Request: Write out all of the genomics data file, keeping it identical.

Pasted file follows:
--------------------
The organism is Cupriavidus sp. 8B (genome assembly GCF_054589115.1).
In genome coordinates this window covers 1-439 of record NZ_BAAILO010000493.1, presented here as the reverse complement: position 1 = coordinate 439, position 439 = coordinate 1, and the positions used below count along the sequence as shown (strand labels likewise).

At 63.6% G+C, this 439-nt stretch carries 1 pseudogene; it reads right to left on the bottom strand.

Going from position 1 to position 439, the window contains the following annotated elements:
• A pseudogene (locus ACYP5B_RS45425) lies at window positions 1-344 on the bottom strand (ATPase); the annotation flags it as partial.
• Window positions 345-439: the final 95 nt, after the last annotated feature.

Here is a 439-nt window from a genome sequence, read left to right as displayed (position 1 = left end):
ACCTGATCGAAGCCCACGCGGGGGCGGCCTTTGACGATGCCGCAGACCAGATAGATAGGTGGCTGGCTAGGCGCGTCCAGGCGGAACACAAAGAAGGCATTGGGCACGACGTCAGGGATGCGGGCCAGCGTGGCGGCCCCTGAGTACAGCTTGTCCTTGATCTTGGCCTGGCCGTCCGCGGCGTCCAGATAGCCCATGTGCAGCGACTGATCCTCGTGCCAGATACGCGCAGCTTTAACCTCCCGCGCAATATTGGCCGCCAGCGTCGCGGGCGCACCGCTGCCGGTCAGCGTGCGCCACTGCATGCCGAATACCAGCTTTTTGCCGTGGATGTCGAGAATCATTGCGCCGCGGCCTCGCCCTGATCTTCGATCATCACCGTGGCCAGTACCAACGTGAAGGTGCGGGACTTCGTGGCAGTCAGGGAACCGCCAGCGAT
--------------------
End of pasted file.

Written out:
The organism is Cupriavidus sp. 8B (genome assembly GCF_054589115.1).
In genome coordinates this window covers 1-439 of record NZ_BAAILO010000493.1, presented here as the reverse complement: position 1 = coordinate 439, position 439 = coordinate 1, and the positions used below count along the sequence as shown (strand labels likewise).

At 63.6% G+C, this 439-nt stretch carries 1 pseudogene; it reads right to left on the bottom strand.

Going from position 1 to position 439, the window contains the following annotated elements:
• A pseudogene (locus ACYP5B_RS45425) lies at window positions 1-344 on the bottom strand (ATPase); the annotation flags it as partial.
• Window positions 345-439: the final 95 nt, after the last annotated feature.

Here is a 439-nt window from a genome sequence, read left to right as displayed (position 1 = left end):
ACCTGATCGAAGCCCACGCGGGGGCGGCCTTTGACGATGCCGCAGACCAGATAGATAGGTGGCTGGCTAGGCGCGTCCAGGCGGAACACAAAGAAGGCATTGGGCACGACGTCAGGGATGCGGGCCAGCGTGGCGGCCCCTGAGTACAGCTTGTCCTTGATCTTGGCCTGGCCGTCCGCGGCGTCCAGATAGCCCATGTGCAGCGACTGATCCTCGTGCCAGATACGCGCAGCTTTAACCTCCCGCGCAATATTGGCCGCCAGCGTCGCGGGCGCACCGCTGCCGGTCAGCGTGCGCCACTGCATGCCGAATACCAGCTTTTTGCCGTGGATGTCGAGAATCATTGCGCCGCGGCCTCGCCCTGATCTTCGATCATCACCGTGGCCAGTACCAACGTGAAGGTGCGGGACTTCGTGGCAGTCAGGGAACCGCCAGCGAT